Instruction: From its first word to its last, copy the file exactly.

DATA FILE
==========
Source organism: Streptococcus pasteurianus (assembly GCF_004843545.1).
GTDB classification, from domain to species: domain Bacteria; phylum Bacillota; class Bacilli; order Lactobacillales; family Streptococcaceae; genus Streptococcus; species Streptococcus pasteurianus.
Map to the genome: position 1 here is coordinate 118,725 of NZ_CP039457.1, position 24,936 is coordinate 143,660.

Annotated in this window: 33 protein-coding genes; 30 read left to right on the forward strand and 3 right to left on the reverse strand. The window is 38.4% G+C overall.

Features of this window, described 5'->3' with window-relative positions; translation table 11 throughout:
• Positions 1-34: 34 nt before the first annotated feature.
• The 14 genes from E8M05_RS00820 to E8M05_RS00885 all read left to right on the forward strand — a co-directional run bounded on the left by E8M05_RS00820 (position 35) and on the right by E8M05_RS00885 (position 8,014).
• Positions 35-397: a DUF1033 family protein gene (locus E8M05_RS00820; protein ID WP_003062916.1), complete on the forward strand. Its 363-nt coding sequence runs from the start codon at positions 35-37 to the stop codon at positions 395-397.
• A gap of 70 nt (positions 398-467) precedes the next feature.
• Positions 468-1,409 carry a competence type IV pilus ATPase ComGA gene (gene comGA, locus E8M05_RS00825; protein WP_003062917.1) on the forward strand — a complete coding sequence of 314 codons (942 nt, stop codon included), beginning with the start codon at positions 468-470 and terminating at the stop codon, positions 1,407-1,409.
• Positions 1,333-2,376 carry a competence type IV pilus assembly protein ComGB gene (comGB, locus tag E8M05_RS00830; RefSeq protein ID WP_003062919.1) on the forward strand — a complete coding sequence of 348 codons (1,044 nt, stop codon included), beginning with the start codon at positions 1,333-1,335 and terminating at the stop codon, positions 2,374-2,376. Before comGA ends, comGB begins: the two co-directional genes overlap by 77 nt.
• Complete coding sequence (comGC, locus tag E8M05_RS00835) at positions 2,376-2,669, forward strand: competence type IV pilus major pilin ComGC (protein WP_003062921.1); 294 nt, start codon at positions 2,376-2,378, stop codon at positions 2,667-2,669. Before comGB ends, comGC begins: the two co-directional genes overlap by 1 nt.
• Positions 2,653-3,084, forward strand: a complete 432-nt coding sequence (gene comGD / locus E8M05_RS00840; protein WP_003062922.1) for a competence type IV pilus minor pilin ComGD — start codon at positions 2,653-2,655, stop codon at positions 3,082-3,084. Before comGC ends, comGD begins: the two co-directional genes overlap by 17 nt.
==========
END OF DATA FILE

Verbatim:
Source organism: Streptococcus pasteurianus (assembly GCF_004843545.1).
GTDB classification, from domain to species: domain Bacteria; phylum Bacillota; class Bacilli; order Lactobacillales; family Streptococcaceae; genus Streptococcus; species Streptococcus pasteurianus.
Map to the genome: position 1 here is coordinate 118,725 of NZ_CP039457.1, position 24,936 is coordinate 143,660.

Annotated in this window: 33 protein-coding genes; 30 read left to right on the forward strand and 3 right to left on the reverse strand. The window is 38.4% G+C overall.

Features of this window, described 5'->3' with window-relative positions; translation table 11 throughout:
• Positions 1-34: 34 nt before the first annotated feature.
• The 14 genes from E8M05_RS00820 to E8M05_RS00885 all read left to right on the forward strand — a co-directional run bounded on the left by E8M05_RS00820 (position 35) and on the right by E8M05_RS00885 (position 8,014).
• Positions 35-397: a DUF1033 family protein gene (locus E8M05_RS00820; protein ID WP_003062916.1), complete on the forward strand. Its 363-nt coding sequence runs from the start codon at positions 35-37 to the stop codon at positions 395-397.
• A gap of 70 nt (positions 398-467) precedes the next feature.
• Positions 468-1,409 carry a competence type IV pilus ATPase ComGA gene (gene comGA, locus E8M05_RS00825; protein WP_003062917.1) on the forward strand — a complete coding sequence of 314 codons (942 nt, stop codon included), beginning with the start codon at positions 468-470 and terminating at the stop codon, positions 1,407-1,409.
• Positions 1,333-2,376 carry a competence type IV pilus assembly protein ComGB gene (comGB, locus tag E8M05_RS00830; RefSeq protein ID WP_003062919.1) on the forward strand — a complete coding sequence of 348 codons (1,044 nt, stop codon included), beginning with the start codon at positions 1,333-1,335 and terminating at the stop codon, positions 2,374-2,376. Before comGA ends, comGB begins: the two co-directional genes overlap by 77 nt.
• Complete coding sequence (comGC, locus tag E8M05_RS00835) at positions 2,376-2,669, forward strand: competence type IV pilus major pilin ComGC (protein WP_003062921.1); 294 nt, start codon at positions 2,376-2,378, stop codon at positions 2,667-2,669. Before comGB ends, comGC begins: the two co-directional genes overlap by 1 nt.
• Positions 2,653-3,084, forward strand: a complete 432-nt coding sequence (gene comGD / locus E8M05_RS00840; protein WP_003062922.1) for a competence type IV pilus minor pilin ComGD — start codon at positions 2,653-2,655, stop codon at positions 3,082-3,084. Before comGC ends, comGD begins: the two co-directional genes overlap by 17 nt.